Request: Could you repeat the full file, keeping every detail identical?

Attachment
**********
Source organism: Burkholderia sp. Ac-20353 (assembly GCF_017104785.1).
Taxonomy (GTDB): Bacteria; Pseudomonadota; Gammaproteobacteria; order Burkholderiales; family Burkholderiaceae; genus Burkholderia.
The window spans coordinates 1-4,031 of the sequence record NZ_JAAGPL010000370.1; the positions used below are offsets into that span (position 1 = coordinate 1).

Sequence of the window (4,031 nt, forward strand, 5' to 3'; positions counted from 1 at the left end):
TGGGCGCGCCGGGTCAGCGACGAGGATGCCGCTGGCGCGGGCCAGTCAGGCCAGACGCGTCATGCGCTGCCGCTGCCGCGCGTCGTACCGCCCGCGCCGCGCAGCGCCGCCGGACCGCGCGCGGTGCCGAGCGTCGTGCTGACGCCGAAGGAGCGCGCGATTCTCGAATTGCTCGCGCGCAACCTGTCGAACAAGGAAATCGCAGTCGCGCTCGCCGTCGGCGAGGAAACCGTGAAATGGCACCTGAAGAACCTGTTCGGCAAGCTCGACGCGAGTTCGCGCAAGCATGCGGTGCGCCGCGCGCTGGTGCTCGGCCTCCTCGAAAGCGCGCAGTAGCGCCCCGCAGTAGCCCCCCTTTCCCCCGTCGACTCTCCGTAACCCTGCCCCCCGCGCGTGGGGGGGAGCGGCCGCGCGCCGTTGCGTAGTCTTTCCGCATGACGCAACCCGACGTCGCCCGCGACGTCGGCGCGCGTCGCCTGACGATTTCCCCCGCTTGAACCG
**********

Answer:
Source organism: Burkholderia sp. Ac-20353 (assembly GCF_017104785.1).
Taxonomy (GTDB): Bacteria; Pseudomonadota; Gammaproteobacteria; order Burkholderiales; family Burkholderiaceae; genus Burkholderia.
The window spans coordinates 1-4,031 of the sequence record NZ_JAAGPL010000370.1; the positions used below are offsets into that span (position 1 = coordinate 1).

Sequence of the window (4,031 nt, forward strand, 5' to 3'; positions counted from 1 at the left end):
TGGGCGCGCCGGGTCAGCGACGAGGATGCCGCTGGCGCGGGCCAGTCAGGCCAGACGCGTCATGCGCTGCCGCTGCCGCGCGTCGTACCGCCCGCGCCGCGCAGCGCCGCCGGACCGCGCGCGGTGCCGAGCGTCGTGCTGACGCCGAAGGAGCGCGCGATTCTCGAATTGCTCGCGCGCAACCTGTCGAACAAGGAAATCGCAGTCGCGCTCGCCGTCGGCGAGGAAACCGTGAAATGGCACCTGAAGAACCTGTTCGGCAAGCTCGACGCGAGTTCGCGCAAGCATGCGGTGCGCCGCGCGCTGGTGCTCGGCCTCCTCGAAAGCGCGCAGTAGCGCCCCGCAGTAGCCCCCCTTTCCCCCGTCGACTCTCCGTAACCCTGCCCCCCGCGCGTGGGGGGGAGCGGCCGCGCGCCGTTGCGTAGTCTTTCCGCATGACGCAACCCGACGTCGCCCGCGACGTCGGCGCGCGTCGCCTGACGATTTCCCCCGCTTGAACCG